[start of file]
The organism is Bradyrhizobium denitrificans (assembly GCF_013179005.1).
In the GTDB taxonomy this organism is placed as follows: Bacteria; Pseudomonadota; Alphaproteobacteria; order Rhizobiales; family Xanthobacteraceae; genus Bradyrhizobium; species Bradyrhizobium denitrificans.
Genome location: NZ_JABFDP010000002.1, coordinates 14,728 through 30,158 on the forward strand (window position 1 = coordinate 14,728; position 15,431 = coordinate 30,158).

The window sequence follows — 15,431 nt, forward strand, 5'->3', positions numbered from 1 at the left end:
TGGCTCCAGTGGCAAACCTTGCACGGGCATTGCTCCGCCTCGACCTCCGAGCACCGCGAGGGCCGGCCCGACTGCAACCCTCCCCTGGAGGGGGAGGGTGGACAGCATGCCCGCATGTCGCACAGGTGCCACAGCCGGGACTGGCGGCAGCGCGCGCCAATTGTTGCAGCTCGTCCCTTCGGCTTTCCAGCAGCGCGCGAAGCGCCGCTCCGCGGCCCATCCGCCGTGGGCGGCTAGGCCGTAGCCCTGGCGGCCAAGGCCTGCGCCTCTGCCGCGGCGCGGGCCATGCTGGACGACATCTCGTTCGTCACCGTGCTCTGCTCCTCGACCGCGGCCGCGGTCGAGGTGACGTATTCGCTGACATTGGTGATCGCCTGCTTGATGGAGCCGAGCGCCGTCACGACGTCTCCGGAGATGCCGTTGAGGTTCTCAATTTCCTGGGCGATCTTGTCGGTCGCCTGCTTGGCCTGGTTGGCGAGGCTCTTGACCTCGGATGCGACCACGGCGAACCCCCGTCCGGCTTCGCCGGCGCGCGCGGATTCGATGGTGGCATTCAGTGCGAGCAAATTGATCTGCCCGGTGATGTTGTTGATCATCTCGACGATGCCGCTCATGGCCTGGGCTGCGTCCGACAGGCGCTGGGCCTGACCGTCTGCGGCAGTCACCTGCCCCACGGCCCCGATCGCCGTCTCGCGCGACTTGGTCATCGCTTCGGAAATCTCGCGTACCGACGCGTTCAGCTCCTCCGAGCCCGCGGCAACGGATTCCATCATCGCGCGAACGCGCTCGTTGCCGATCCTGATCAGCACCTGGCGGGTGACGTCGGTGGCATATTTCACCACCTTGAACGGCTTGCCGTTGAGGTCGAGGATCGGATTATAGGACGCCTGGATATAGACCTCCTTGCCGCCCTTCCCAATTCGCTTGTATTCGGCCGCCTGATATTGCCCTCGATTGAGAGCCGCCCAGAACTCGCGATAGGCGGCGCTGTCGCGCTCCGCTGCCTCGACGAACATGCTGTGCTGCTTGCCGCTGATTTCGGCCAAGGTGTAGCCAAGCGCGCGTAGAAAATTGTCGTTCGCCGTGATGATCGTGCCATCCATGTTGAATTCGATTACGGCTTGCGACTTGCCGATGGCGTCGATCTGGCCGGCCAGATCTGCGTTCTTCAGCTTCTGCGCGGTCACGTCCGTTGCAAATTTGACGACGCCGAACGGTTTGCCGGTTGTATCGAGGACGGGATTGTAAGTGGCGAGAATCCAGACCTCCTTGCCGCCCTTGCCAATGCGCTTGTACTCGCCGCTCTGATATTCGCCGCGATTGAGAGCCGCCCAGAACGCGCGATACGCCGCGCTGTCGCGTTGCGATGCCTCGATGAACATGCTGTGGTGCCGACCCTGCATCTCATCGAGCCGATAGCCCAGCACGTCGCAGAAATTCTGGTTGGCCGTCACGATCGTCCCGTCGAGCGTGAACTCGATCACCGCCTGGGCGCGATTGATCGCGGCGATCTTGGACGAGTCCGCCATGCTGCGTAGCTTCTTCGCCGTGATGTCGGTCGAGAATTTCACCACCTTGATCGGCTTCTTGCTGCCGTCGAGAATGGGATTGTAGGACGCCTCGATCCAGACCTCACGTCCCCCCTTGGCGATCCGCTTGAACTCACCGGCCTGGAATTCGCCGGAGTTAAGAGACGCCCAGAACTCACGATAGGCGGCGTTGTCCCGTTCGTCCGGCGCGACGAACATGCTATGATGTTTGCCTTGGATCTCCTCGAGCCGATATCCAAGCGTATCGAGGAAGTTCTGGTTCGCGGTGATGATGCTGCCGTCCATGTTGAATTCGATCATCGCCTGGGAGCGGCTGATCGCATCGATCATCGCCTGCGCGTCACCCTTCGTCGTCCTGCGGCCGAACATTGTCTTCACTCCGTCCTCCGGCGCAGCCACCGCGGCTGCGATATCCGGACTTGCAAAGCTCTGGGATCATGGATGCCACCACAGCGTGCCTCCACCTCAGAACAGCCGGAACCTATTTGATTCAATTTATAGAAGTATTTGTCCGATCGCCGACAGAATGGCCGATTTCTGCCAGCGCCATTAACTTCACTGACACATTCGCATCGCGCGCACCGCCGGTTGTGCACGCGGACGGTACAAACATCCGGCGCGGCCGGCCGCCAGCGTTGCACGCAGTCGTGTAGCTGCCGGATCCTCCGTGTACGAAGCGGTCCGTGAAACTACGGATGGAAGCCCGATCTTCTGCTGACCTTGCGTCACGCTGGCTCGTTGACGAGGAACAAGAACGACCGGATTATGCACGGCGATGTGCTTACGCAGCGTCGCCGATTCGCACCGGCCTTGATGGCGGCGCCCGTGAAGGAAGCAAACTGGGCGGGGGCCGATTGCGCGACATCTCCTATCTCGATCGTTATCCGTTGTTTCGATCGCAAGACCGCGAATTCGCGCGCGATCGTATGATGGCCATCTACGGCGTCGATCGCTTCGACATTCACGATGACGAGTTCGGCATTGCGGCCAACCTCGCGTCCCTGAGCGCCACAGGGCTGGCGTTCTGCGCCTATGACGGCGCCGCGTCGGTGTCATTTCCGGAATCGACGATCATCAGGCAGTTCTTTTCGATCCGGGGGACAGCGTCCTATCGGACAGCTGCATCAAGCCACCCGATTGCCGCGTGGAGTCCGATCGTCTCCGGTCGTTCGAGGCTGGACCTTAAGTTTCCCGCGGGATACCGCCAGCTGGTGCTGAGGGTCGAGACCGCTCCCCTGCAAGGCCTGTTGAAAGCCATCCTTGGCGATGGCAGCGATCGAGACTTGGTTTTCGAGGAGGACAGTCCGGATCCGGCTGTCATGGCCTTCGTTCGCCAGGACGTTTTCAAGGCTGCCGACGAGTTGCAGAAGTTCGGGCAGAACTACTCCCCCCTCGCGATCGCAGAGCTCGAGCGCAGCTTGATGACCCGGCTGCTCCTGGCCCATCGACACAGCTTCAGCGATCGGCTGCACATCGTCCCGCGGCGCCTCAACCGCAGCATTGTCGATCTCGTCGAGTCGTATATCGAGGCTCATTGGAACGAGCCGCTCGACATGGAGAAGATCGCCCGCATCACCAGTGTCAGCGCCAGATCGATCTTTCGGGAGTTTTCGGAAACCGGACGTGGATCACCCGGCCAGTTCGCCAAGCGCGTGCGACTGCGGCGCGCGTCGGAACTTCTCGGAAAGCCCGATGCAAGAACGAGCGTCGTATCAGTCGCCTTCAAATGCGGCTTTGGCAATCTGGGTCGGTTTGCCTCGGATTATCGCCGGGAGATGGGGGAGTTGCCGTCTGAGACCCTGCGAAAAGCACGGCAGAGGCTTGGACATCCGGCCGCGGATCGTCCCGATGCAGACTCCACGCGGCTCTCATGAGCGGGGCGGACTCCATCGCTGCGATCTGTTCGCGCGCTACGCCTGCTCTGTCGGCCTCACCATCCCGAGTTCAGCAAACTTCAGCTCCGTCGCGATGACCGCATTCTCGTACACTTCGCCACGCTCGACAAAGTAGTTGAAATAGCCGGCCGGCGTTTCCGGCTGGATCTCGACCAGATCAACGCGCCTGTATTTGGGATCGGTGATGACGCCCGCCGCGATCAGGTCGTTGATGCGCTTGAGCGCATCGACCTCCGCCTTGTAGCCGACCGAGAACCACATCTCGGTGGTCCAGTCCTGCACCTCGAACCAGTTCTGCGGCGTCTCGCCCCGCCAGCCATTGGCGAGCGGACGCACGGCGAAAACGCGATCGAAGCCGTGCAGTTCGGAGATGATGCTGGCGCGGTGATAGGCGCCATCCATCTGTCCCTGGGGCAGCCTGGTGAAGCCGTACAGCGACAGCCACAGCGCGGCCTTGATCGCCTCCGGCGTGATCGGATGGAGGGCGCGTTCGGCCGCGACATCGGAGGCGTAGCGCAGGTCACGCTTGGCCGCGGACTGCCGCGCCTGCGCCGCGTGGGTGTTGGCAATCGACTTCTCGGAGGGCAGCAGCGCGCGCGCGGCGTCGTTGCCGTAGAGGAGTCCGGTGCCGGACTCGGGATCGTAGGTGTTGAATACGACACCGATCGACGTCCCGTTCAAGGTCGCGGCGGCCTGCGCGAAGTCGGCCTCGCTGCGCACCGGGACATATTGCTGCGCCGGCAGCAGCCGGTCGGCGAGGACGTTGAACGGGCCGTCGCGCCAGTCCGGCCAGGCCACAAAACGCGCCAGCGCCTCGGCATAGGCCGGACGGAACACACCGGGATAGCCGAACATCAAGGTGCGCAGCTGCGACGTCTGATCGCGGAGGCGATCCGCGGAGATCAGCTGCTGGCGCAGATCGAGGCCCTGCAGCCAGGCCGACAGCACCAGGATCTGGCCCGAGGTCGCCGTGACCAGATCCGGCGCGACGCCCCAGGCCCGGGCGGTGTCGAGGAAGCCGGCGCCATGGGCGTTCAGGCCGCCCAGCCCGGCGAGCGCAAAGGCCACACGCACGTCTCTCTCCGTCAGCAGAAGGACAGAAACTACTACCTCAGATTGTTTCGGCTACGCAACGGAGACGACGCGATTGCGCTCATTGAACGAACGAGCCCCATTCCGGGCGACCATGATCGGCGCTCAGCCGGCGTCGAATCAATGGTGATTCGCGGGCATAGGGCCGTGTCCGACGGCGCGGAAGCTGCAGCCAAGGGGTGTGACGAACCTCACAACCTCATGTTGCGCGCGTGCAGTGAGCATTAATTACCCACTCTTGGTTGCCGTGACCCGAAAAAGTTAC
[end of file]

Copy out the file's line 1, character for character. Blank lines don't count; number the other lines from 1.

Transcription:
The organism is Bradyrhizobium denitrificans (assembly GCF_013179005.1).